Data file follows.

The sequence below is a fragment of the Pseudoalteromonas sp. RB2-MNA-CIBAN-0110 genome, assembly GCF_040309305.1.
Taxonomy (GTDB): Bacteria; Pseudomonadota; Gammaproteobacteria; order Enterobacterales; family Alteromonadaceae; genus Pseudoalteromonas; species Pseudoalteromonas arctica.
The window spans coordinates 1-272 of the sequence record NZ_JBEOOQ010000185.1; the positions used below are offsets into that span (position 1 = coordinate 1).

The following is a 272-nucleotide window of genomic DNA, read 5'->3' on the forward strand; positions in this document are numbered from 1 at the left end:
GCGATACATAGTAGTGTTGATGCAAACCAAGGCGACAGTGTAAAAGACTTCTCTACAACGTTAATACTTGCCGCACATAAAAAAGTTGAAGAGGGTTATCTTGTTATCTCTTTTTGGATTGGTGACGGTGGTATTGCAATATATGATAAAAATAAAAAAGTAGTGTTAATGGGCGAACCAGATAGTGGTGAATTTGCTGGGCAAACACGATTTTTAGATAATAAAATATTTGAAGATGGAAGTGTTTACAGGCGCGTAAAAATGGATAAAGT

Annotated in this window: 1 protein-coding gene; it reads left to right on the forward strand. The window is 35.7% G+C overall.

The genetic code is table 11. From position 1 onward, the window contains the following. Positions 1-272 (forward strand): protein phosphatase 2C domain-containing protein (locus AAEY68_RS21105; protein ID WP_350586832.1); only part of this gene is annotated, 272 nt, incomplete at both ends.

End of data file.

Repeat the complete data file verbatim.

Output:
The sequence below is a fragment of the Pseudoalteromonas sp. RB2-MNA-CIBAN-0110 genome, assembly GCF_040309305.1.
Taxonomy (GTDB): Bacteria; Pseudomonadota; Gammaproteobacteria; order Enterobacterales; family Alteromonadaceae; genus Pseudoalteromonas; species Pseudoalteromonas arctica.
The window spans coordinates 1-272 of the sequence record NZ_JBEOOQ010000185.1; the positions used below are offsets into that span (position 1 = coordinate 1).

The following is a 272-nucleotide window of genomic DNA, read 5'->3' on the forward strand; positions in this document are numbered from 1 at the left end:
GCGATACATAGTAGTGTTGATGCAAACCAAGGCGACAGTGTAAAAGACTTCTCTACAACGTTAATACTTGCCGCACATAAAAAAGTTGAAGAGGGTTATCTTGTTATCTCTTTTTGGATTGGTGACGGTGGTATTGCAATATATGATAAAAATAAAAAAGTAGTGTTAATGGGCGAACCAGATAGTGGTGAATTTGCTGGGCAAACACGATTTTTAGATAATAAAATATTTGAAGATGGAAGTGTTTACAGGCGCGTAAAAATGGATAAAGT

Annotated in this window: 1 protein-coding gene; it reads left to right on the forward strand. The window is 35.7% G+C overall.

The genetic code is table 11. From position 1 onward, the window contains the following. Positions 1-272 (forward strand): protein phosphatase 2C domain-containing protein (locus AAEY68_RS21105; protein ID WP_350586832.1); only part of this gene is annotated, 272 nt, incomplete at both ends.